Vance also focused on the theme of continental defence in his speech to last week’s CDAI Security and Defence Conference. Stressing the importance of Canada’s role in the Arctic, he said, “What I am increasingly concerned about is the Arctic as an avenue of approach. The Canadian Armed Forces are mandated to deter and defeat threats to North America that would travel through the Arctic waters and airspace in the years to come. We must be able to ensure Arctic security be it a region, a place, or an avenue of approach. This requires strengthening inter-agency and multinational partnerships, increasing surveillance and military capabilities, and improving our ability to base, project, and sustain forces in the North. It requires new approaches to sovereignty assurance that accounts for the very real pan-domain nature of conflict.”
Taken together, the comments of Canada’s leading military personnel and Defence Ministry civil servants amount to a plan for a vast program of rearmament that will make the tens of billions of dollars in new spending unveiled in 2017 look like little more than a modest down payment. This will also entail revisiting Canada’s participation in an upgraded version of the US-led Ballistic Missile Defence shield, an initiative that is aimed at creating conditions to wage a “winnable” nuclear war.
This mad war drive, which puts the lives of billions of people around the world at risk, is being sold as a crusade for human rights. Speakers at the Security and Defence Conference repeatedly referred to Canada’s commitment to “the rule of law,” a euphemism for the US imperialist-dominated world order that emerged from World War II and which Ottawa is determined to uphold with military force.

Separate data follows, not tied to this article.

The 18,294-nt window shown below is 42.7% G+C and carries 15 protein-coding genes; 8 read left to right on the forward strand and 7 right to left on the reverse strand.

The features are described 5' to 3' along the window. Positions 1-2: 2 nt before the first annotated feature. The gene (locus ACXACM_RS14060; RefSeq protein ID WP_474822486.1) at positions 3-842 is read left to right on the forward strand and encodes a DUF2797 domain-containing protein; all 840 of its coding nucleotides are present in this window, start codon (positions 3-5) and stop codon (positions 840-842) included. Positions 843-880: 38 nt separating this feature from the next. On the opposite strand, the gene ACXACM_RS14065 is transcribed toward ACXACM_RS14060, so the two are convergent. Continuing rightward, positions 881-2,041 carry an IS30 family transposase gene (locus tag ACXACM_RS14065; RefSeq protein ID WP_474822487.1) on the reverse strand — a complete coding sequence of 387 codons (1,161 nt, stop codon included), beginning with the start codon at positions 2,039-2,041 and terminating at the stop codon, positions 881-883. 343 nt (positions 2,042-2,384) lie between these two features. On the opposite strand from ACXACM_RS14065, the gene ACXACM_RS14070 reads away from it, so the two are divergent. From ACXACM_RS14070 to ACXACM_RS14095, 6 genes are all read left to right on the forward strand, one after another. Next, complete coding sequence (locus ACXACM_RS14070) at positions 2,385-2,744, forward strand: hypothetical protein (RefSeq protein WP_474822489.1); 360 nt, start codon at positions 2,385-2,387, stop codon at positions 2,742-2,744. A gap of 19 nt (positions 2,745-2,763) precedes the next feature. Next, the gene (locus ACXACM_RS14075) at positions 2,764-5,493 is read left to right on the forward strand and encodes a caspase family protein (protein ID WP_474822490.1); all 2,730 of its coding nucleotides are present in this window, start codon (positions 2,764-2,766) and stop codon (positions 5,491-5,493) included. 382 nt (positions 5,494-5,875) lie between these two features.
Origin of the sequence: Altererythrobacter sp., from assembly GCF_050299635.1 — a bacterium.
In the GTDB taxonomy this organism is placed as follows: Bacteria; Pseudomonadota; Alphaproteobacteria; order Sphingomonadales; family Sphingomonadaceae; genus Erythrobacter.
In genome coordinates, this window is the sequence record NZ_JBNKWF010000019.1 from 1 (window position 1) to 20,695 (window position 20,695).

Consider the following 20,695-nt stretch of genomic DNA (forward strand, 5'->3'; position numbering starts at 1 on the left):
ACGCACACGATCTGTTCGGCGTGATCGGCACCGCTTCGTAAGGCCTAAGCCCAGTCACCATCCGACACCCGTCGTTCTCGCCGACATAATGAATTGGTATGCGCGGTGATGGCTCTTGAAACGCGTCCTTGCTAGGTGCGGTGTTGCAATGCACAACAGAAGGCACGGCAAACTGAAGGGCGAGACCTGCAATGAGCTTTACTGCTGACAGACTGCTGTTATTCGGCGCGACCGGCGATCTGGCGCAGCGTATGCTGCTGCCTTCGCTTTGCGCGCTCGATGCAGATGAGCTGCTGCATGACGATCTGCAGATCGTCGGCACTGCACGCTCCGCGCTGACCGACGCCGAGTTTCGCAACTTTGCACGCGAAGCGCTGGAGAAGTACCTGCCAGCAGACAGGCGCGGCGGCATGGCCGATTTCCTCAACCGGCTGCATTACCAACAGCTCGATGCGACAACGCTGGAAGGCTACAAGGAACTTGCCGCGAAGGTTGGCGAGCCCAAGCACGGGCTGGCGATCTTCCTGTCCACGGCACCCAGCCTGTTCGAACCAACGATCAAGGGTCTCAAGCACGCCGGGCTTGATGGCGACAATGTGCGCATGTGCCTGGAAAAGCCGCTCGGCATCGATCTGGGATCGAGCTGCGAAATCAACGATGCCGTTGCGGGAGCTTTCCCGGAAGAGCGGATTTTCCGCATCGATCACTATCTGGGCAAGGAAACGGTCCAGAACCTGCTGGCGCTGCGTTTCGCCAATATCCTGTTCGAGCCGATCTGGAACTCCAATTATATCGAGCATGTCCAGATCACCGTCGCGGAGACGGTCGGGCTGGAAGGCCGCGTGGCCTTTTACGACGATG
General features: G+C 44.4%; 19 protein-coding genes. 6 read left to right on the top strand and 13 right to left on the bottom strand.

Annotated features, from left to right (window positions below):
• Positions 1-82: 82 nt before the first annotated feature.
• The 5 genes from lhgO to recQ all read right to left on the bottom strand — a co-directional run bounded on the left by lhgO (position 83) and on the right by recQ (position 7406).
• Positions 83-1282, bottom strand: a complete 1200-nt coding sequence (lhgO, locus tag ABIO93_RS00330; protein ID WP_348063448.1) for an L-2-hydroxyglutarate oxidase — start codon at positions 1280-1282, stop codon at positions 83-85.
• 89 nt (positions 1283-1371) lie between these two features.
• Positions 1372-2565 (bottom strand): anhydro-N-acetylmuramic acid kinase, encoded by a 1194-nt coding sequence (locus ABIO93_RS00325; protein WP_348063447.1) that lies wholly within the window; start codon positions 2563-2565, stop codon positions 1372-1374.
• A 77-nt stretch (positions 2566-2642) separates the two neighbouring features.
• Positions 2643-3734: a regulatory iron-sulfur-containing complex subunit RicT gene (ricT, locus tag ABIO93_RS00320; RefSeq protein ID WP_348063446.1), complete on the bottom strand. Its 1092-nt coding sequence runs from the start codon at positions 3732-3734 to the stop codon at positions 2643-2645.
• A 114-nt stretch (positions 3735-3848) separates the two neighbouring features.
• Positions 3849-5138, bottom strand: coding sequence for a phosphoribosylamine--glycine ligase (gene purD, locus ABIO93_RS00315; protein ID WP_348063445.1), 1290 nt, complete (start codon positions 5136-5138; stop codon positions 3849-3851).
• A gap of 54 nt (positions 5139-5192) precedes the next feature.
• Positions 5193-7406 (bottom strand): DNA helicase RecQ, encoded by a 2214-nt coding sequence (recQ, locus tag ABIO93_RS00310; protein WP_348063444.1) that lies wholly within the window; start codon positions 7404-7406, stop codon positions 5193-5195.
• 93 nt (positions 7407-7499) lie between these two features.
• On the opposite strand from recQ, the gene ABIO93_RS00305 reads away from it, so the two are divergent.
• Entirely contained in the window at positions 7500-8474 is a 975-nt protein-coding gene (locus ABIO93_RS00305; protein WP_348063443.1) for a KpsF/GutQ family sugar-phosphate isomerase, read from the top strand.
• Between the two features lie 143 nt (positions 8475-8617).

The ruling elite intends to advance its predatory interests at home and abroad by savaging what remains of workers’ social rights and public services, so as to divert society’s resources into rearmament and further massive tax cuts for big business, the rich and super-rich.
This is why the Trudeau government, citing the need for “national unity”—the same justification used by the bourgeoisie everywhere to demand support for aggressive militarism and war—is aligning itself ever more openly with Canada’s most right-wing provincial governments in decades. Doug Ford’s Progressive Conservatives in Ontario, François Legault’s Coalition Avenir Québec, Jason Kenney’s United Conservatives in Alberta and Scott Moe’s right-wing government in Saskatchewan have been tasked with saving tens of billions of dollars through austerity measures so the funds spent on education, health care and social services can be redirected to purchasing armed drones, missiles, fighter jets and warships.
The author also recommends: